Phindile Chauke
1 minute read
30 Nov 2013
8:00 am

Cancellations had no impact

Phindile Chauke

The contract cancellation of 13 organisations tasked with improving the standard of literacy in 982 Gauteng schools has no impact on the project's continued roll out, the provincial department of education said yesterday.

Image courtesy GeoffreyWhiteway/Freerangestock.com

Department spokesman Phumla Sekhonyane said the cancellations were a result of a move to internalise the implementation of its Primary Literacy and Maths Strategy (GPLMS).

“Building on successes achieved through the GPLMS in the past three years, the Gauteng Department of Education is making the support system part of the teaching and learning mainstream in over 900 primary schools in the province.

“This will ensure that the strategy is no longer an ‘add on’ reliant on outside support, but forms part of the core approach to literacy and numeracy teaching in around 982 primary schools,” she said.

She added that these were schools classified as underperforming and in need of specific support interventions by the department.

Sekhonyane was responding to The Citizen’s story published on Friday that the contract of the biggest non-governmental organisation, Class Act, had been cancelled following its disgruntled employee’s reveal.

The organisation had recently informed its contract employees that their services will no longer be needed from January 2014 after the department terminated its four-year contract a year in advance citing “budget constraints” and “political pressure”.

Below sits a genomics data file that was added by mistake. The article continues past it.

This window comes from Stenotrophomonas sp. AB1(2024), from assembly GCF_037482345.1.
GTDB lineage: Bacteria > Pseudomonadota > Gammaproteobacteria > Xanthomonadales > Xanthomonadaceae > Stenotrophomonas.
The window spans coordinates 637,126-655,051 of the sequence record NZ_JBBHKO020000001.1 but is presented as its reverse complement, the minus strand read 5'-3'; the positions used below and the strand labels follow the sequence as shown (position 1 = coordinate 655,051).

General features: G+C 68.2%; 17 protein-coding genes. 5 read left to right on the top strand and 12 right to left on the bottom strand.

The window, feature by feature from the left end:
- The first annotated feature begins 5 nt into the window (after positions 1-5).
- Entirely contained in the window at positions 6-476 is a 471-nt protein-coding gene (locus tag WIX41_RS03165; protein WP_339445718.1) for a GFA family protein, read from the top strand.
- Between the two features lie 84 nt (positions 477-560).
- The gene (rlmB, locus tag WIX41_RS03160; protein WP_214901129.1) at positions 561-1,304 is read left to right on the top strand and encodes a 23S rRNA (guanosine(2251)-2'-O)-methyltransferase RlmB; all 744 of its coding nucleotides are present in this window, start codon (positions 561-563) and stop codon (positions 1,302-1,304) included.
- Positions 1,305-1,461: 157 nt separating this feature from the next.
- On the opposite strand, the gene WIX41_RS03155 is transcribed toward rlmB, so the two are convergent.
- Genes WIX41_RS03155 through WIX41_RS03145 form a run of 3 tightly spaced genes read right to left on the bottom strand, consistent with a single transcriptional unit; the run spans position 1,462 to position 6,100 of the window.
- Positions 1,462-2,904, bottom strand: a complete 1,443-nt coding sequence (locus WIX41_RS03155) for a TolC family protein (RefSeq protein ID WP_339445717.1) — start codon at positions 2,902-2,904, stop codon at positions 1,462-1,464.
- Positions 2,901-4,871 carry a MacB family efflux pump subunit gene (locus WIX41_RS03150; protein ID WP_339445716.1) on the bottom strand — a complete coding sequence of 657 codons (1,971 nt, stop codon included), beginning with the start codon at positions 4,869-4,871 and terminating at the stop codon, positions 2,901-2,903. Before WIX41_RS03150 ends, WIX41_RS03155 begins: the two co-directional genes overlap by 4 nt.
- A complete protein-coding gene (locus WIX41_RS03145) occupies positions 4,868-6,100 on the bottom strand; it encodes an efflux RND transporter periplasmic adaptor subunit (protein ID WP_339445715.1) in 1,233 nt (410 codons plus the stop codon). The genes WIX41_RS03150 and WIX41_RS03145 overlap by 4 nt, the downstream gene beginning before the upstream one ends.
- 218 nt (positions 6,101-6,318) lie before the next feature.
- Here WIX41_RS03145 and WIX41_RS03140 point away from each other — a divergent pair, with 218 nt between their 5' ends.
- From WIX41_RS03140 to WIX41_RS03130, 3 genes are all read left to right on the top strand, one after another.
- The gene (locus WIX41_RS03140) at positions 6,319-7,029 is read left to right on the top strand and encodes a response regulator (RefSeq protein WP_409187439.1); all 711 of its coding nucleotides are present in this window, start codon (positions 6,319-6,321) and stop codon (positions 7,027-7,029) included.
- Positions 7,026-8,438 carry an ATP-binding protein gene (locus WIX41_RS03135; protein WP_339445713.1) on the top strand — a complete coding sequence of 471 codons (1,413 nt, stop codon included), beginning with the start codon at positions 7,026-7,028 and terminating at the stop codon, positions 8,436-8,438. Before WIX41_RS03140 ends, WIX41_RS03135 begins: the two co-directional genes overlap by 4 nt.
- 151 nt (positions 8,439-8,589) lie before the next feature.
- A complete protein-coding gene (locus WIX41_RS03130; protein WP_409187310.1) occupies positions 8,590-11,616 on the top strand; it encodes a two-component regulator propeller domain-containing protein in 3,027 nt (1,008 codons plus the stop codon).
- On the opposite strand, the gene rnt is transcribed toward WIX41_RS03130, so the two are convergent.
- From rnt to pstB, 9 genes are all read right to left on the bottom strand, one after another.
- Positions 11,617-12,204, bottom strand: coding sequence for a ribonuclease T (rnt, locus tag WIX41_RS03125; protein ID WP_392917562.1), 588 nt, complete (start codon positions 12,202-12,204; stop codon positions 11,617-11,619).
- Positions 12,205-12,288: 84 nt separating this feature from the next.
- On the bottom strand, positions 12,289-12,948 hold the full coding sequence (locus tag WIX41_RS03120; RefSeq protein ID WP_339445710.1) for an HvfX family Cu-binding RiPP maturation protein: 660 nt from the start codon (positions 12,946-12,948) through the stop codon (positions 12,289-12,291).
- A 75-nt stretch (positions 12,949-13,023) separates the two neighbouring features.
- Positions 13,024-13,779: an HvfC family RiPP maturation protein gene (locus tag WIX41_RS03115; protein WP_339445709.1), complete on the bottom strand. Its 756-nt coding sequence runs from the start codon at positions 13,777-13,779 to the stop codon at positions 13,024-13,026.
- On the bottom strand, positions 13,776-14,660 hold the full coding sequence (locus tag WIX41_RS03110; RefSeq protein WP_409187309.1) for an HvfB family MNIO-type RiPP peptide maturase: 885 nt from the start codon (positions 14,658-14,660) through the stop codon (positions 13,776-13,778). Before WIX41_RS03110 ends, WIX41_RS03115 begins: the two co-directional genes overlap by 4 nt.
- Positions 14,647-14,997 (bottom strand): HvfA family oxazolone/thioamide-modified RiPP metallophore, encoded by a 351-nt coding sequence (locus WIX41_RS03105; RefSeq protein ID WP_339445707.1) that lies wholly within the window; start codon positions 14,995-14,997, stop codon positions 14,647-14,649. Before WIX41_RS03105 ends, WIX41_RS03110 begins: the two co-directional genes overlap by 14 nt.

However, the employee alleged that the cancellation was a result of irregularities in how the contract was issued.

Sekhonyane refuted this saying a request for proposals was issued to more than 20 non-governmental organisations known by the department to be competent in improving literacy among primary school pupils.

She said that of the organisations that responded, 13, including Class Act, became part of a group that was contracted to provide the required support to the identified schools.

However, following a meeting earlier this month with the organisations, all contracts were cancelled and Sikhonyane said the requirement for external support for the GPLMS was expected to shrink even further.